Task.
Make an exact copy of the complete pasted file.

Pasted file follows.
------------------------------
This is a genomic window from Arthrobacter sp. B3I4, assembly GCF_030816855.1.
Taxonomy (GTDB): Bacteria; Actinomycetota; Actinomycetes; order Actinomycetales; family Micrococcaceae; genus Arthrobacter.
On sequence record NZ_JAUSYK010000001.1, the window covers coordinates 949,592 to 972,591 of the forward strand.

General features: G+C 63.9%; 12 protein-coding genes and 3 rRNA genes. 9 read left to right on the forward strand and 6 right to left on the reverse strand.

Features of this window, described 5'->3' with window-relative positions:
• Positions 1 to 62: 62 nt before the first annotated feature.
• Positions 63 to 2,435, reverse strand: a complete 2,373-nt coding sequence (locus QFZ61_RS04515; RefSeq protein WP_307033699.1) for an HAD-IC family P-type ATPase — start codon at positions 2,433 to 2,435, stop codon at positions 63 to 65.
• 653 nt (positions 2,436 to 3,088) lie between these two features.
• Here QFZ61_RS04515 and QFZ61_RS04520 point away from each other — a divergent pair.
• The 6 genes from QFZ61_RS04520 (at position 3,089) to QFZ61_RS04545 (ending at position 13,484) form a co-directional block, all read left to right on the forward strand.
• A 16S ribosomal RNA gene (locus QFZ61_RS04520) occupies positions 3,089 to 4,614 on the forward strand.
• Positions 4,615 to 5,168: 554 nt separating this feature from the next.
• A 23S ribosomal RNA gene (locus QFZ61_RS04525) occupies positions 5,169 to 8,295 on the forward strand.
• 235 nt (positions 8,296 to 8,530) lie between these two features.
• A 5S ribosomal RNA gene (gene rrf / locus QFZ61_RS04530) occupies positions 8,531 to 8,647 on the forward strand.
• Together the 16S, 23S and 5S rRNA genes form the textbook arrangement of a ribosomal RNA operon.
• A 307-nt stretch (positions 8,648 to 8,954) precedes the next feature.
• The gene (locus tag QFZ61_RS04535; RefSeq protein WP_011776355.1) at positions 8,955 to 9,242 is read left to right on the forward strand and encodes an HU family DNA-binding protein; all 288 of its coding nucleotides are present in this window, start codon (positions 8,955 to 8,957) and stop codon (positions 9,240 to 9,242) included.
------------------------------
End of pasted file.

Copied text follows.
This is a genomic window from Arthrobacter sp. B3I4, assembly GCF_030816855.1.
Taxonomy (GTDB): Bacteria; Actinomycetota; Actinomycetes; order Actinomycetales; family Micrococcaceae; genus Arthrobacter.
On sequence record NZ_JAUSYK010000001.1, the window covers coordinates 949,592 to 972,591 of the forward strand.

General features: G+C 63.9%; 12 protein-coding genes and 3 rRNA genes. 9 read left to right on the forward strand and 6 right to left on the reverse strand.

Features of this window, described 5'->3' with window-relative positions:
• Positions 1 to 62: 62 nt before the first annotated feature.
• Positions 63 to 2,435, reverse strand: a complete 2,373-nt coding sequence (locus QFZ61_RS04515; RefSeq protein WP_307033699.1) for an HAD-IC family P-type ATPase — start codon at positions 2,433 to 2,435, stop codon at positions 63 to 65.
• 653 nt (positions 2,436 to 3,088) lie between these two features.
• Here QFZ61_RS04515 and QFZ61_RS04520 point away from each other — a divergent pair.
• The 6 genes from QFZ61_RS04520 (at position 3,089) to QFZ61_RS04545 (ending at position 13,484) form a co-directional block, all read left to right on the forward strand.
• A 16S ribosomal RNA gene (locus QFZ61_RS04520) occupies positions 3,089 to 4,614 on the forward strand.
• Positions 4,615 to 5,168: 554 nt separating this feature from the next.
• A 23S ribosomal RNA gene (locus QFZ61_RS04525) occupies positions 5,169 to 8,295 on the forward strand.
• 235 nt (positions 8,296 to 8,530) lie between these two features.
• A 5S ribosomal RNA gene (gene rrf / locus QFZ61_RS04530) occupies positions 8,531 to 8,647 on the forward strand.
• Together the 16S, 23S and 5S rRNA genes form the textbook arrangement of a ribosomal RNA operon.
• A 307-nt stretch (positions 8,648 to 8,954) precedes the next feature.
• The gene (locus tag QFZ61_RS04535; RefSeq protein WP_011776355.1) at positions 8,955 to 9,242 is read left to right on the forward strand and encodes an HU family DNA-binding protein; all 288 of its coding nucleotides are present in this window, start codon (positions 8,955 to 8,957) and stop codon (positions 9,240 to 9,242) included.